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Queens Chronicle

Don’t be someone who falls and can’t get up

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Posted: Thursday, January 2, 2014 10:30 am

One in three adults over the age of 65 will suffer a serious fall this year. Nearly three-quarters of these falls will occur at home. Falls are the leading cause of injuries, both fatal and nonfatal, in older adults.

Those are but a few of the sobering statistics presented at a Dec. 18 seminar entitled, “Preventing Falls Among Seniors,” sponsored by Rep. Grace Meng (D-Flushing), state Sen. Toby Stavisky (D-Whitestone), Assemblyman Ron Kim (D-Flushing) and the Visiting Nurse Service of New York. The event was held at the YMCA on Northern Boulevard in Flushing.

“It’s a big concern because most of our members are over 65,” said David Lam, a volunteer at Flushing’s Benjamin Rosenthal Prince Street Senior Center, who accompanied a group of about 20 of the center’s members to the seminar.

“We are concerned about falling. We’re here to brush up on how to prevent falling,” he said. Lam was particularly interested in having members of his group learn about precautions while walking in the street, especially on snowy days, such as the one they faced that morning.

“Many seniors have osteoporosis. They must take particular care. They want to learn techniques on how to prevent it,” Lam said.

In addition to exercise, eye exams and other recommendations to prevent falls indoors and outdoors, several tips were offered for being safe in the home, including: remove clutter on the floor; tape down rugs and cords; arrange furniture to widen pathways; keep commonly used items in easy reach; do not use step stools; fix uneven surfaces; use handrails on stairs; avoid wet floors; maintain adequate lighting; and carry a portable phone for easy access.

According to the presentation given by VNSNY staff members, several personal factors contribute to increased risks. Those include weakness in the legs, balance problems, vision problems and cognitive impairment. Depression can also add to an individual’s risk of falling, they said, as can urinary incontinence.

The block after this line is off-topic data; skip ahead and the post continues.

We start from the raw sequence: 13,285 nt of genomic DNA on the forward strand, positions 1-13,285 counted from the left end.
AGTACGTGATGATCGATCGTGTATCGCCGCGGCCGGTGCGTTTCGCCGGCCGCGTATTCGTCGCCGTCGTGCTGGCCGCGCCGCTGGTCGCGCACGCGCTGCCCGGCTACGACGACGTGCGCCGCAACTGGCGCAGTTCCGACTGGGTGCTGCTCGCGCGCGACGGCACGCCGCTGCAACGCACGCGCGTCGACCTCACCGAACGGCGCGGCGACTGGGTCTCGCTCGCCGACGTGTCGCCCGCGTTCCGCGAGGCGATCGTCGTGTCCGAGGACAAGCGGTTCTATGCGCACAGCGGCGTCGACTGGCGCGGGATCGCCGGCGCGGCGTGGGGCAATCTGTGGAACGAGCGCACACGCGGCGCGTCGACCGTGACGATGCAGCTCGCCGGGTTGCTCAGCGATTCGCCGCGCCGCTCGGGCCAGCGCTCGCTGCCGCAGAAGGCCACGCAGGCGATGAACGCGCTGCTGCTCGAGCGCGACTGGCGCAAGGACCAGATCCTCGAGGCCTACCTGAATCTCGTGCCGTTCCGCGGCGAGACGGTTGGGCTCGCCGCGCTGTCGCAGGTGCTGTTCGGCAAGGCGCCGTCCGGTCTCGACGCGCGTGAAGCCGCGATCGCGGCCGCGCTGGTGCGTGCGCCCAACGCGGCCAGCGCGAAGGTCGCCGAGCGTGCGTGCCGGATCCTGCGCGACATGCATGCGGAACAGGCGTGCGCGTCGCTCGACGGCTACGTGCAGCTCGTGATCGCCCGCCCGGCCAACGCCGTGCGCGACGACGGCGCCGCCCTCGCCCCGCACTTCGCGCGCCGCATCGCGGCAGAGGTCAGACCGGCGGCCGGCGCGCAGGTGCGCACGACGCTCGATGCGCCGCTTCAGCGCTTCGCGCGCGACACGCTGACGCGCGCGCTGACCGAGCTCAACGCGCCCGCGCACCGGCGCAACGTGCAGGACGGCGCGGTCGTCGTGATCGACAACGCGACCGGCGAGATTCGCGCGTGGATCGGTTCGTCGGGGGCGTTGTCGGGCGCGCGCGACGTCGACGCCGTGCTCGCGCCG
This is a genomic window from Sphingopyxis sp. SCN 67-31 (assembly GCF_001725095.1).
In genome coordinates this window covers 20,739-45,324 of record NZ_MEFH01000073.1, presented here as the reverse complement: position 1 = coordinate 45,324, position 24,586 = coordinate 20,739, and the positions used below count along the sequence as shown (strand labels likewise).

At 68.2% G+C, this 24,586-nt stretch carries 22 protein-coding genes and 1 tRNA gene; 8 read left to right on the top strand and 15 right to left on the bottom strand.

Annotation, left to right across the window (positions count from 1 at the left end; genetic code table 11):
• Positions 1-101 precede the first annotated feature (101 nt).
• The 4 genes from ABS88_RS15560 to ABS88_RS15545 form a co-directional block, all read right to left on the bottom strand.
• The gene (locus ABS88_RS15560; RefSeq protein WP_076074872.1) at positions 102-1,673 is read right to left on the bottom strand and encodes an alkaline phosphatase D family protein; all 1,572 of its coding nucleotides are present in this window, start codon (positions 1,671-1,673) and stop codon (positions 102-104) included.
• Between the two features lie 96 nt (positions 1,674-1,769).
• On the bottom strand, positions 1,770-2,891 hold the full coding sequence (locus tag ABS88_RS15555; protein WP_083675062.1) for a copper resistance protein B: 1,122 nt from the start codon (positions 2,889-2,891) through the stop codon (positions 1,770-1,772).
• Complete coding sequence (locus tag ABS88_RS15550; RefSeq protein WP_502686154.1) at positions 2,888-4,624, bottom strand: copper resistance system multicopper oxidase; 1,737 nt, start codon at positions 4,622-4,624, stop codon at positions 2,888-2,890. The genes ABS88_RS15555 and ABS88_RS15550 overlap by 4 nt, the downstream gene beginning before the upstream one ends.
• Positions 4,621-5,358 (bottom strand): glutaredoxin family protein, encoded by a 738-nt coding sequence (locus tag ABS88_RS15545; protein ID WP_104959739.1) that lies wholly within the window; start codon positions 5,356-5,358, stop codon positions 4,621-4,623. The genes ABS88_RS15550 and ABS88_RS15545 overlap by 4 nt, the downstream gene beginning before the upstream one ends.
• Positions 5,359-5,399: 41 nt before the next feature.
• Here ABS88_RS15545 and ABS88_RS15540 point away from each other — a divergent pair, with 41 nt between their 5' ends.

The speakers suggested individuals should take extra precautions when starting new medications or changing dosages.

During the seminar, members of the audience, numbering around 200, were advised to have an eye exam at least once a year. Older adults may have medical conditions such as cataracts, glaucoma, macular degeneration and diabetic retinopathy, that may affect vision and make falls more likely.

VNSNY physical therapist Jeffrey Jue led the audience in a brief exercise routine, stressing the importance of muscle strength in preventing falls. Muscle strength is needed for balance and mobility, Jue noted. To move or walk safely, an individual needs to control the center of gravity and shift weight when necessary.

Several issues were mentioned as possible contributors to mobility problems: visual and auditory distractions, vision limitations, cognition issues, problems with balance, physical weakness, especially in the legs and arms and use of the wrong mobility aid or device.

To improve balance and mobility, several activities were suggested. Those include balance-training programs, walking programs, tai chi, yoga, aerobic exercises, bowling, dancing and gardening.

The presentation suggested that one is never too old to exercise. In fact, exercise was recommended to reduce the fear of falling, as well as to improve strength and cardiovascular health. It is also believed that exercise can decrease depression and improve elimination, digestion and other bodily processes.

As the seminar was about to get underway, Kim said, “We want to highlight safety issues, especially in cold weather. This is an opportunity to learn how to be more safe, how to get from one place to another safely, especially in Flushing, which is so congested.”

In welcoming the audience, Meng said, “This is an amazing event for senior citizens in our community. The timing is interesting, especially because it is slippery outside. Health and safety are number one.”

Welcome to the discussion.